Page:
Making Therapy Work for You

Christie Kim, MHC

Opening yourself up to a relationship with a therapist is daunting no matter your experience in therapy. Not only are you sharing vulnerable and intimate parts of yourself, you’re inviting a therapist to hear all of it. It is important to feel like you and your therapist are a good fit, though even with a therapist you like you might feel something’s missing. Maybe they misunderstood you and you don’t feel like you can correct them. Or when you brought up a difficult subject they made a face or looked away. Or they outright said something that made you feel judged and you canceled the next session and never saw them again.

Like any relationship, the one between you and your therapist thrives on communication, honesty, and trust. Ideally, the therapy space feels safe enough for you to be your authentic self and provide feedback to your therapist when needed. If your therapist says something that feels off or confusing or invalidating, it can be intimidating to share that with them in the moment. Holding those feelings in can hinder progress in therapy and may snowball into resentment and added distance. Expressing such feelings or concerns can help create a more honest and productive therapeutic relationship.

Your therapy is for you. It has to work for you above anyone else. If it’s not working or you’re not getting what you need, it’s possible that you and your therapist are simply not the right fit, but the first step may be to bring up any issues to give your therapist an opportunity to respond accordingly. Your therapist should not only be curious about your reactions, but they should be able to handle what you share with them and seek to process it with you.

This collaborative approach is a tenet of multiple therapeutic approaches including feminist, relational-cultural, and multicultural therapy. Therapists who align with such values are considerate of the power differential in therapy and actively seek to neutralize it by inviting your feedback or acknowledging that you are the expert of your own life. They also take into account the many aspects of both your identities and theirs (e.g., gender, race, ethnicity, socioeconomic status, etc.) that influence what each of you bring into the room.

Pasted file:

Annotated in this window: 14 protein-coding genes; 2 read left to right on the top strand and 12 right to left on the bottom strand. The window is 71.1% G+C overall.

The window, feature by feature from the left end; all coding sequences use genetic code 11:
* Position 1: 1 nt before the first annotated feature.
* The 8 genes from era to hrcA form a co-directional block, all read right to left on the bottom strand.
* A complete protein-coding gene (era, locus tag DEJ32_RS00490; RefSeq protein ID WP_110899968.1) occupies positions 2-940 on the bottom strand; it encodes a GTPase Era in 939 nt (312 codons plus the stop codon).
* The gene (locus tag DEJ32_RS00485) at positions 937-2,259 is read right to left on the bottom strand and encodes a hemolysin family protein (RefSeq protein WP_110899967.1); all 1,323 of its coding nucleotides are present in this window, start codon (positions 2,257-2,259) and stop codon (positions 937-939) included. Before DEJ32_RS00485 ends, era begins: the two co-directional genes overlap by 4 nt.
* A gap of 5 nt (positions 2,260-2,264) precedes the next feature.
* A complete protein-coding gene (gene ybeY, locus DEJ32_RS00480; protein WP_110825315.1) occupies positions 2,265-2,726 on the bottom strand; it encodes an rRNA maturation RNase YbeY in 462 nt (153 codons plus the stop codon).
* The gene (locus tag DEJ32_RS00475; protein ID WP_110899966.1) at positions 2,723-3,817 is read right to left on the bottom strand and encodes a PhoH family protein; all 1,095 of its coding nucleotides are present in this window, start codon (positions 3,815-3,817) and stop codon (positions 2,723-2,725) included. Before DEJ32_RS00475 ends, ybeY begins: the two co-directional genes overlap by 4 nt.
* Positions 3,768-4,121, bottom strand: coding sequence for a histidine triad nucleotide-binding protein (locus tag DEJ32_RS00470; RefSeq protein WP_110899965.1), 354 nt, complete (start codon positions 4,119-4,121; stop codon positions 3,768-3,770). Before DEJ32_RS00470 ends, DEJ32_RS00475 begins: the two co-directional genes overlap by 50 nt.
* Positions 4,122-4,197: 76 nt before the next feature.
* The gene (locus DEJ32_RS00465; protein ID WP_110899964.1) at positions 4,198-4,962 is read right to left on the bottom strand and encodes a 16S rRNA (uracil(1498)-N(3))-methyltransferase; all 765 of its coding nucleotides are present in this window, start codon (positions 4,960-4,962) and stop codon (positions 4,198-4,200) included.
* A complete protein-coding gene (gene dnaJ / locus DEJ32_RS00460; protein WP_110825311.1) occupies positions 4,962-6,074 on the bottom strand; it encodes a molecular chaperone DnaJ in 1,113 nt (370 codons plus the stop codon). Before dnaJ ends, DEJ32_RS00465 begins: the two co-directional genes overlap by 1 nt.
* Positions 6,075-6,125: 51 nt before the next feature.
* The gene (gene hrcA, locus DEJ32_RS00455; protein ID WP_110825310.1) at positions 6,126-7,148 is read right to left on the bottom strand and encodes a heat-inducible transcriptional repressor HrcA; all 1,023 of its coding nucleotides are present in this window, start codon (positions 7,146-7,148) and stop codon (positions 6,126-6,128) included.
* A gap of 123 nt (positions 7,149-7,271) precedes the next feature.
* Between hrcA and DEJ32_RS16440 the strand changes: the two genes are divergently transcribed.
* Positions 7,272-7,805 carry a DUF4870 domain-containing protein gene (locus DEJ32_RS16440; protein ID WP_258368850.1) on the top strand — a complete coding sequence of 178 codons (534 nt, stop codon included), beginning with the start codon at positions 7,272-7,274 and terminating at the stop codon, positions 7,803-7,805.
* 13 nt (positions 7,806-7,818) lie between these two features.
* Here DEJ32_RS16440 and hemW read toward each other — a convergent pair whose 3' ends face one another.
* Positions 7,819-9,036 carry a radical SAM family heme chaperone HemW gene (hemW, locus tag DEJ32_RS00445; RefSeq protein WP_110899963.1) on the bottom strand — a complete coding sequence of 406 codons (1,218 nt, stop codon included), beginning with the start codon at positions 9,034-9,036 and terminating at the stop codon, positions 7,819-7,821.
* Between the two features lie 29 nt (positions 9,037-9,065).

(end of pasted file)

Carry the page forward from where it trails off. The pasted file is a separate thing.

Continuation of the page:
If you haven’t yet found a therapist, there are many ways to see if you’re a good fit before committing to long-term work. First, take advantage of the phone consultation. Most therapists will offer a free phone conversation to introduce themselves and discuss what draws you to therapy. Utilize this time to express what kind of relationship you’re looking to have with a therapist and ask about their style and approach. You may want to express that you don’t like getting advice, or that you’re seeking a therapist who shares your racial-ethnic background, or that you want to focus on building concrete coping skills in addition to processing emotions. It can be helpful to share about your past therapy experiences, if any, and talk about what worked and what didn’t. If you feel like the therapist is a good match and you want to move forward, feel free to continue expressing your preferences in the intake session and ongoing.

Remember that the purpose of therapy is to support and facilitate your authentic self. If there’s something in the therapy space that is hindering your ability to be authentic, honest, or feel understood, please share it with your therapist! We want to know. While it can be intimidating, honest communication is a muscle worth building for your life in general, and therapy is a good place to start.